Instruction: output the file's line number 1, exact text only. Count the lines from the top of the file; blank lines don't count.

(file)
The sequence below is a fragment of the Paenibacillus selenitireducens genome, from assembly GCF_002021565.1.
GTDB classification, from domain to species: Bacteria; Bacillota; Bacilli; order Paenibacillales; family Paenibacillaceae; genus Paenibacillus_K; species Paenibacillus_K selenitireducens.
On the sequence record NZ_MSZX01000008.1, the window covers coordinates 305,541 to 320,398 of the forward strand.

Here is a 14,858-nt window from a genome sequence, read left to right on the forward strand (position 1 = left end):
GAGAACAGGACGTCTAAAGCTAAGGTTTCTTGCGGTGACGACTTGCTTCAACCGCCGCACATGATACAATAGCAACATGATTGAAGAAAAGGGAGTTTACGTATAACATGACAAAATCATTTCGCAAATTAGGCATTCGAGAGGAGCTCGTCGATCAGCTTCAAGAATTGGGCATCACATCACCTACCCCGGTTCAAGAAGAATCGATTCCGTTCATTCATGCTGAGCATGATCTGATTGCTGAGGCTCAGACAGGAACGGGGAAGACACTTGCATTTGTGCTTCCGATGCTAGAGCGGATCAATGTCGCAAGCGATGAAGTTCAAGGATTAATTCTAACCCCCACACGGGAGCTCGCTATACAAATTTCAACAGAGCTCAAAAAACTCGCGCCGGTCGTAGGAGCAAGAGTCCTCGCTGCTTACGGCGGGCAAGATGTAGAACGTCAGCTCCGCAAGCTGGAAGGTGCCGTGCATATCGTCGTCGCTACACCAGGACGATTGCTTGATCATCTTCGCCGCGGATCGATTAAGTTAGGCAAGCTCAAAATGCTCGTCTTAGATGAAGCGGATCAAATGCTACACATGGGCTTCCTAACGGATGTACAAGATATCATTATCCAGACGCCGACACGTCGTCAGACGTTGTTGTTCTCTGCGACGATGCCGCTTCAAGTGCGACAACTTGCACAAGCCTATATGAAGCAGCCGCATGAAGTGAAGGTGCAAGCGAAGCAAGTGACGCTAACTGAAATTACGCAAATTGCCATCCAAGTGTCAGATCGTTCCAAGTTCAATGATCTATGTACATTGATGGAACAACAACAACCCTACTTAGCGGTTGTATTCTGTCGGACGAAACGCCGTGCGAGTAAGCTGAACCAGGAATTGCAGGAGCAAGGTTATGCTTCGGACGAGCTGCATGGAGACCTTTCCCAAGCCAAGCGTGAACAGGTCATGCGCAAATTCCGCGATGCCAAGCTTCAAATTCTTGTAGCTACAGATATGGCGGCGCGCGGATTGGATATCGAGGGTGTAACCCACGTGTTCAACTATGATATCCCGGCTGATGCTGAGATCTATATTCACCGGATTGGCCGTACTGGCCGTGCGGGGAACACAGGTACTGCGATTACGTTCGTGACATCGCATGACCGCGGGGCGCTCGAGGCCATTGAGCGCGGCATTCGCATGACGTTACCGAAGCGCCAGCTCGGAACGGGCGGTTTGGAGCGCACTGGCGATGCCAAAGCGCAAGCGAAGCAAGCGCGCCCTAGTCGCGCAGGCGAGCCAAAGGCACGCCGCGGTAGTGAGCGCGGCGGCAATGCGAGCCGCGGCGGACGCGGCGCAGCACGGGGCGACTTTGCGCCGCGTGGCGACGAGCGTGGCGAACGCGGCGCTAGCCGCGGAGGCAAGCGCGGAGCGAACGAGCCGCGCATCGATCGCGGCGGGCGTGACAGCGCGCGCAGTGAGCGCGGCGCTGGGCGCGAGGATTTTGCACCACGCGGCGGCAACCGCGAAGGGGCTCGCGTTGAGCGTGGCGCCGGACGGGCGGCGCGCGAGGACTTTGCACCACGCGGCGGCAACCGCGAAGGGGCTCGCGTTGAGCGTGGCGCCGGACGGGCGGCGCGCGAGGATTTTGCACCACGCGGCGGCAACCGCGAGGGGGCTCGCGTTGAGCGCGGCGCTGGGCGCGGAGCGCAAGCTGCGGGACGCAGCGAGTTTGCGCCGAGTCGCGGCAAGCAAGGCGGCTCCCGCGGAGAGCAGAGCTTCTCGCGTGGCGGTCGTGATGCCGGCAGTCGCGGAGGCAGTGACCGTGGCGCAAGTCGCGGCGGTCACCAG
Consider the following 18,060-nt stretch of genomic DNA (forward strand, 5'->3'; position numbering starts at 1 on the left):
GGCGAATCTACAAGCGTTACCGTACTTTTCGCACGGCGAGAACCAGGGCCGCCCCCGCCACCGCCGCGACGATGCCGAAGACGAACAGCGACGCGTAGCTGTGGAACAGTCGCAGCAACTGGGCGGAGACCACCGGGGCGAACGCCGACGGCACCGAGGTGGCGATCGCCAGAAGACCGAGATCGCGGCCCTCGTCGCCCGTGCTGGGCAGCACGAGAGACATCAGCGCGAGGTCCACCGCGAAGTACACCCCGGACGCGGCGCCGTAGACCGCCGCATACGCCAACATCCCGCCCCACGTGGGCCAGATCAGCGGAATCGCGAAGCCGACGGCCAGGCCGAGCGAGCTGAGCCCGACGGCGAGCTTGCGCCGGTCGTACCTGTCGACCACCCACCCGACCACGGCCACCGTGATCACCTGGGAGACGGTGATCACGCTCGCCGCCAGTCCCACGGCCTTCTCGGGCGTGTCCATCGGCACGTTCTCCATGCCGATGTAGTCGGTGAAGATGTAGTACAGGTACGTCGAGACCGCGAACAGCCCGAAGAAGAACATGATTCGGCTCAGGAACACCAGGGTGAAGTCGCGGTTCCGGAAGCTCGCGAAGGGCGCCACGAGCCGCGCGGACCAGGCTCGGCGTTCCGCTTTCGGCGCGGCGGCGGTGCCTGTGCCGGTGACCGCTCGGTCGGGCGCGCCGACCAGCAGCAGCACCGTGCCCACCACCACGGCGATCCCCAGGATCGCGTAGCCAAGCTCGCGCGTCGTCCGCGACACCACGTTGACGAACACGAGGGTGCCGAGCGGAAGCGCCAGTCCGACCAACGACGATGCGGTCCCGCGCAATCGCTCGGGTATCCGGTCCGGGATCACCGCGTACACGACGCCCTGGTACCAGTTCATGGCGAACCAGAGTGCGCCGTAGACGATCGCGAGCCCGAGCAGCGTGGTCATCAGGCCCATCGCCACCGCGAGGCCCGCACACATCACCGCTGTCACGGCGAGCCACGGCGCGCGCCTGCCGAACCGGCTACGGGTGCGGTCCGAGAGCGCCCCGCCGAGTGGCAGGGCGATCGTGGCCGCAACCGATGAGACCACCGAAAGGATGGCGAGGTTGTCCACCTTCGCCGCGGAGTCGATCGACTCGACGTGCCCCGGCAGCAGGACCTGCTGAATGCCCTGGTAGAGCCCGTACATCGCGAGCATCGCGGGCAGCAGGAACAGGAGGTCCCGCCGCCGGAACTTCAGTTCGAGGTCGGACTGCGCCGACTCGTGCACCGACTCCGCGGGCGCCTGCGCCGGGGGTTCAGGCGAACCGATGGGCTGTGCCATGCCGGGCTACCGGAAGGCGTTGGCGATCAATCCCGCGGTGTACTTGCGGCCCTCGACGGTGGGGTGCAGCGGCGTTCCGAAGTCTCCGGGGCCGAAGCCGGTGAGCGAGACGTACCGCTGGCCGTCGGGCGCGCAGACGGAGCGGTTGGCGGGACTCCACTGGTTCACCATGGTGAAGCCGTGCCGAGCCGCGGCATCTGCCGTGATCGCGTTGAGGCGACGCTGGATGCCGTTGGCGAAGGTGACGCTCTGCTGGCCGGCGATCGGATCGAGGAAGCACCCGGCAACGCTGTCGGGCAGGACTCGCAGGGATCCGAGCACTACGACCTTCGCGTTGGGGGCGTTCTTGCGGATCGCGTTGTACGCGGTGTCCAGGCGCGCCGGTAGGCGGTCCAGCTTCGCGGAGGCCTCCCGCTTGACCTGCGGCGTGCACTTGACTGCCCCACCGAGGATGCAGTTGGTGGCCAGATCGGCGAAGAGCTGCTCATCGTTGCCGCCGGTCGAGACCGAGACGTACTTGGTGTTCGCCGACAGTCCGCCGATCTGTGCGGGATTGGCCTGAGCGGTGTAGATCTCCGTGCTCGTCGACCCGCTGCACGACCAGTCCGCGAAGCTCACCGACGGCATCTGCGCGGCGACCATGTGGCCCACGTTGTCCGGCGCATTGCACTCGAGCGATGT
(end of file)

The sequence below is a fragment of the Paenibacillus selenitireducens genome, from assembly GCF_002021565.1.